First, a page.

If you were given the assignment of picking the shortest word that summarizes the Christian understanding of many Biblical truths, a strong case could be made for that little conjunction ‘and.’ Despite its brevity, a lot of truth can be packaged into those three letters – and a lot of mistakes can be made when we substitute ‘or.’
A certain little tyke used to drive his father nuts on long car trips with an endless sequence of questions: “Which is stronger Daddy, a bulldozer or a big truck?” “Which is stronger, a big truck or a jet airplane?” etc. etc. until the father would finally beg off in exhaustion: “Please, no more questions today!” Of course, the real problem with answering those childish questions was that they were over-simplified – as if a simple either/or choice could characterize a complex set of attributes and contexts. But that’s the kind of questions children ask because they’re trying to organize the world so that it makes sense to them.
We adults may chuckle at such charming unsophistication, yet we often have the same problem when we try to wrap our minds around truths about God and His ways. Is there one God? Or are there three Persons? Is Jesus truly God? Or is He truly human? Unlike the naive comparisons of the little boy (how does one compare the ‘strength’ of a truck and an airplane?) we are now talking about true absolutes: ‘one’ is numerically different from ‘three;’ Divine is undeniably different from human. Yet, the universal Christian answer to those questions is to embrace an apparent illogic: God is one God and three persons; Jesus is true God and true man.
Our mind reels at such contradictions and to the degree we mentally reconcile them (and many people never do) it is often by assuming that one or the other alternative is actually an illusion (e.g., that we worship three separate Gods who simply behave as one) or as some kind of compromise (e.g., that Jesus is sort of divine and sort of human). Yet, Christians have historically insisted that such interpretations miss the essence of Divine Truth – the reality of God’s nature can only be expressed by ‘and’ in all its perplexing contradiction: in some unfathomable manner, both of the irreconcilable absolutes are utterly and simultaneously true.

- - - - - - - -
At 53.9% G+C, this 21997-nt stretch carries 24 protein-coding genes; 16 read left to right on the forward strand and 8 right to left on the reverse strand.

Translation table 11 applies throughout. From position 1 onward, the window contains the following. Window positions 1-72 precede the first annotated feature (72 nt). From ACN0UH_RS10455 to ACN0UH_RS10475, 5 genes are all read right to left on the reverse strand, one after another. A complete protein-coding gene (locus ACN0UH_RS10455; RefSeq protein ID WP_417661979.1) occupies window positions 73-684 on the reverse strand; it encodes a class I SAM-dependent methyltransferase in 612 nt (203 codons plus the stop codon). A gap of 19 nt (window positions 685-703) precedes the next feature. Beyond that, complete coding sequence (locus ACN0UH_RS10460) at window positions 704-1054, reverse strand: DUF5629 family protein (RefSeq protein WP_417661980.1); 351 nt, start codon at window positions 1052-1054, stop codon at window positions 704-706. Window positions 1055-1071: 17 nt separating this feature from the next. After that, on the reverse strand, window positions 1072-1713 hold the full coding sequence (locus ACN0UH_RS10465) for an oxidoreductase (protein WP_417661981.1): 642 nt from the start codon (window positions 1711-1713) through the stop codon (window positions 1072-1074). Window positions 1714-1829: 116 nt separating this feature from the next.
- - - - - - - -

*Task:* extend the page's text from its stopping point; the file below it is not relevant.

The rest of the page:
But doesn’t that violate all reason? Doesn’t that illustrate that Christian faith is ‘illogical’ and therefore some sort of made-up fantasy? That’s been the accusation of skeptics for thousands of years, and even many Christians settle for thinking that the ‘truths’ of their faith are more symbolic than actual. Yet, the last hundred years of scientific progress suggests that the Christian practice of understanding God’s fundamental truths in terms of ‘and’ rather than ‘or’ is also the way we must understand nature at its deepest and most fundamental levels.
If you’re one of the millions of viewers who tune into TV’s Big Bang Theory, you’ve heard the characters refer to the famous thought-experiment known as Schrödinger’s Cat in which the renowned physicist reasoned that the hapless feline in a sealed container was simultaneously both dead and alive. This sounds like a ludicrous notion (and it IS at the scale of actual cats), except that the modern scientific consensus is that at its deepest sub-atomic levels, physical reality must indeed be understood as the superposition of multiple possible states. This is certainly not to suggest that God can be represented by quantum mechanics! But perhaps we should not be surprised that when we drill down to the deepest facts of nature we see in God’s Creation echoes of His own Divine Nature – ultimate truth expressed by ‘and’ rather than ‘or.’
Just as one will commit grievous errors in physics if one doesn’t recognize the ‘wave/particle duality’ (all quantum-scale entities are both particles and waves), one will grievously misunderstand God and His ways if we try to force Him into an either/or box. Ours is a God of perfect justice and perfect mercy, a God who knows the future and answers prayer, an Eternal Being and one who experienced death, a Father and a genderless Spirit. And – you get the idea! To know God, we must accept His unfathomable ‘ands.’
(The word ‘and’ is also at the heart of some of the most distinctive aspects of Lutheran theology – a topic we’ll be exploring in future Fish Hooks.)